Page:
3. Glow-in-the-dark draft stripes. As with the mainsail, these make setting halyard tension, car positions, sheet tension etc much more efficient at night. Glow tell tails on the luff make steering and trimming a doddle on those dark nights. 
  4. Spare sheet and block. This is to clip onto the outside rail, or purpose installed padeye, to outhaul the headsail on a reach. This is essential. Every time your clew moves up and down you are losing power. A well-positioned outboard lead padeye and the hardware to go with it makes a huge difference to off the breeze speed.
  5. Know your inventory. Knowing your sails is critical regarding wind range and angles. Where is your limit between J2 and J3? Between an outhauled genoa and code zero? The only answer is practice and recording. Experiment with different setups and take note of what works, and more importantly, what doesn’t!

Outboard lead 9239957504 oOutboard lead


We all love sailing downwind when offshore. It can be fast and fun. It can certainly be a lot more comfortable than beating into a gale! But it brings its own challenges.

SpinStopsOnDragonTackSpinnaker stops on sail tack

  1. Choose your colour carefully. White spinnakers are difficult to trim at night. They are like a ghost. I would recommend a dark colour to get more contrast – I also find white harder on your eyes in bright sunshine.
  2. Velcro for control. Heavy spinnakers should be equipped with Velcro banding to keep them deflated while hoisting. They allow you to hoist the sail and stabilize the boat, then pop the sail out when everything is ready.
  3. Repair early. Gets lots of 100mm insignia tape (stick-back dacron) to fix small tears that can become a bigger problem. This tape can also fix other sails along with a bottle of acetone (nail varnish remover) to remove salt and dry the sail surface.
  4. Inspect for chafe. Don’t worry, we’re talking about your halyards! If on a long spinnaker run chafe can become a real issue. Covers can wear on sheaves or deflectors overnight. Ease the halyard a foot and check with the binoculars for visible signs of damage. If you can see it with binoculars it will be a bigger problem sooner rather than later.
  5. Peeling practice. Peeling spinnakers is actually easier than peeling headsails. The most crucial element is good halyard management. Have a spare peeling sheet, with snap shackle, ready and accessible. Think and talk the manoeuvre through – and, as always, practice!

Storm Sails

Whether we like to admit it or not, there is a tendency to see storm sails as a box-ticking exercise. Not many sailors have a clue how to rig them, never mind use them properly! 

StormSailsWave2Storm sails

  1. Firstly they should be stored in a separate dry bag. Piston hanks tend to corrode in an offshore environment unless used regularly – they should be replaced with soft shackles.
  2. The storm jib should have a tack strop of a set length. This should position the sail at a height that lines the clew up nicely with your jib car position.
  3. The trysail should ideally be on a separate track. It should be rigged with spinnaker sheets lead inside the guard rails – as we discovered after training in just under 50 knots!


A huge part of offshore racing is managing your energy. By making the boat as easy to sail as possible, and removing any potential issues before they occur, you can put 100% of your energy into making the boat go fast. Plan, practice, and enjoy your offshore adventures

Published in UK Sailmakers Ireland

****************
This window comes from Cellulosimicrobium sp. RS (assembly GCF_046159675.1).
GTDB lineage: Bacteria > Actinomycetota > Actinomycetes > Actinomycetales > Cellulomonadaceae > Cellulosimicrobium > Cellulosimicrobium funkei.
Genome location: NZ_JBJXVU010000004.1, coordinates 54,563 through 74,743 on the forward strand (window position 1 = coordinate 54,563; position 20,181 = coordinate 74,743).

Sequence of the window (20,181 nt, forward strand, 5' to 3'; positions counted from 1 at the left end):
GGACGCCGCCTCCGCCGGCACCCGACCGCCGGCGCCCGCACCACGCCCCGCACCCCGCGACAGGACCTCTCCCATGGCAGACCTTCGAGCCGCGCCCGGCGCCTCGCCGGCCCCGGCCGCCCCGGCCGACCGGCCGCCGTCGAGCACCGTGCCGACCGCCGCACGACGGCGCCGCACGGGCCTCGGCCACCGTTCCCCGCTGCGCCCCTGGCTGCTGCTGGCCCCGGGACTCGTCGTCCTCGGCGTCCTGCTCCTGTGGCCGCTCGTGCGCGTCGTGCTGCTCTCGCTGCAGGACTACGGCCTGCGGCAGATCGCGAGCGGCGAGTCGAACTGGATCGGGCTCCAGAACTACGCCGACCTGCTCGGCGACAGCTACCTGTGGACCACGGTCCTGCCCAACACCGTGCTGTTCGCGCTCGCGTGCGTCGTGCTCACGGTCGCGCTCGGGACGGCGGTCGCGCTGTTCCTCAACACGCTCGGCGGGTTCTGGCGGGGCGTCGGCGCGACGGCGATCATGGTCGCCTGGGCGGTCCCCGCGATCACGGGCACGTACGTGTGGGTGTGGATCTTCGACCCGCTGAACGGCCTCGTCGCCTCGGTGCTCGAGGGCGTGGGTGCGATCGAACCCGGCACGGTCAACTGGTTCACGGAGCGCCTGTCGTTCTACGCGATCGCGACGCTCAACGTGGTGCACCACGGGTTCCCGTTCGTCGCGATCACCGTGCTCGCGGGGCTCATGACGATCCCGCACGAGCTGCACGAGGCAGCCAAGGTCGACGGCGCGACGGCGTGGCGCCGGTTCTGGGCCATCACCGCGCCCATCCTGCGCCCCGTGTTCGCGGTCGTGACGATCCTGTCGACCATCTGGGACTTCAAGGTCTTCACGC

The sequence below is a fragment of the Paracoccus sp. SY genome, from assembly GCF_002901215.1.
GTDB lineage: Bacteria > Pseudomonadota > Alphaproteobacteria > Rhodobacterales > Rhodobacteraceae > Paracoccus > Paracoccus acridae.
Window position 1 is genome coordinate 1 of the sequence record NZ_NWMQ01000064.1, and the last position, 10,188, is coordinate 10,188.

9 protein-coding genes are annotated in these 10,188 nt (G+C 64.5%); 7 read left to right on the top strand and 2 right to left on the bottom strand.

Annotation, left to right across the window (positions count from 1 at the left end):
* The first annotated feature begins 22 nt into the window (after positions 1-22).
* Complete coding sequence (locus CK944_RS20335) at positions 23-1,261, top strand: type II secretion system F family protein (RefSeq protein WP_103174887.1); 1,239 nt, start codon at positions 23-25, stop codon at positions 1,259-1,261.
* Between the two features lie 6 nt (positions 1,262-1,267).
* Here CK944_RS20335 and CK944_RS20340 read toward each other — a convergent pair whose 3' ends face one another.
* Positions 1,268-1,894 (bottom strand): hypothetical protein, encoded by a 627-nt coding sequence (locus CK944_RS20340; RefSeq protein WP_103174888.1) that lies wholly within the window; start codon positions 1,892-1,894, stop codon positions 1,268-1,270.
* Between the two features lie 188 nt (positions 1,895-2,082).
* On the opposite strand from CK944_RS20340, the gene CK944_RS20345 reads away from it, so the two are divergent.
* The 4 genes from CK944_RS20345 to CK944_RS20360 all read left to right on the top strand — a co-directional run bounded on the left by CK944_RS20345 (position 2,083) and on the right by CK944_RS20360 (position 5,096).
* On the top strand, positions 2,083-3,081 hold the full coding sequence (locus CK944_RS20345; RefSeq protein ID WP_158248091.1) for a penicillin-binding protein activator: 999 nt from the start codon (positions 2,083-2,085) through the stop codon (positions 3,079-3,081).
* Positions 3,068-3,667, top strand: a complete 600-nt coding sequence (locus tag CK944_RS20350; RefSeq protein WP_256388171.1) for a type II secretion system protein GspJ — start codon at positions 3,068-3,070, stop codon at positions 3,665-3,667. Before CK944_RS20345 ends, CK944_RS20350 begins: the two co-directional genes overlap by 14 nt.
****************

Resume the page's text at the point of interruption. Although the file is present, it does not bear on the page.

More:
In early 2019 the news broke that there was a new “WOW” on the way to Ireland from Lisbon. George Sisk had added a new XP44 to his line of successful racing yachts named “WOW”. Barry Hayes reports on the role of UK Sailmakers Ireland.

Following a competitive bid process; the UK Sailmakers Ireland team was chosen as their sailmaker for the project. We hit the ground running and, having a strong working relationship from the previous WOW campaign, we were able to work closely with George and his team to get as much info about the new boat as possible before her arrival.

Research and Requirements

The first phase of any project is to research the boat you are working with, its behaviour and performance characteristics, and gather the requirements of the owner. This gives us a clear path toward success.

Performance Research

The XP44 is a regular competitor in events throughout Europe, both inshore and offshore. We gathered key IRC data and past race results to give us a picture of where the boat performed best, and what her disadvantages were. We found that reaching, sail handling, and her IRC handicap were key issues which needed to be addressed.
With our polar performance data from other XP44s in hand; we gathered further data from other UK Sailmakers lofts in our network who have raced and made sails for the XP44, and what their overall impression of the boat was. Digesting this experience, and cross-referencing it with our performance analysis data, allowed us to refine our design and optimisation approach for the WOW project.

WOW 2XP44 Maestro with sails by UK Sailmakers Ukraine


With a good understanding of the performance characteristics of the new boat, we could focus on compiling the key requirements for the campaign. A major part of this is the events the boat would compete in, who she would be racing, and the prevailing conditions she would be racing in.

These requirements then steer the sail wardrobe development and design as well as the IRC optimisation process.

The main focus for the WOW campaign for 2019 was coastal racing, major offshores, and local DBSC racing. This put usability and straight-line speed at the top of the priority list. It also meant that a significant amount of the off-the-wind sailing the boat would be doing would be tight or broad-reaching as opposed to the deep downwind sailing you would get if the boat was solely focused on inshore windward-leeward course racing.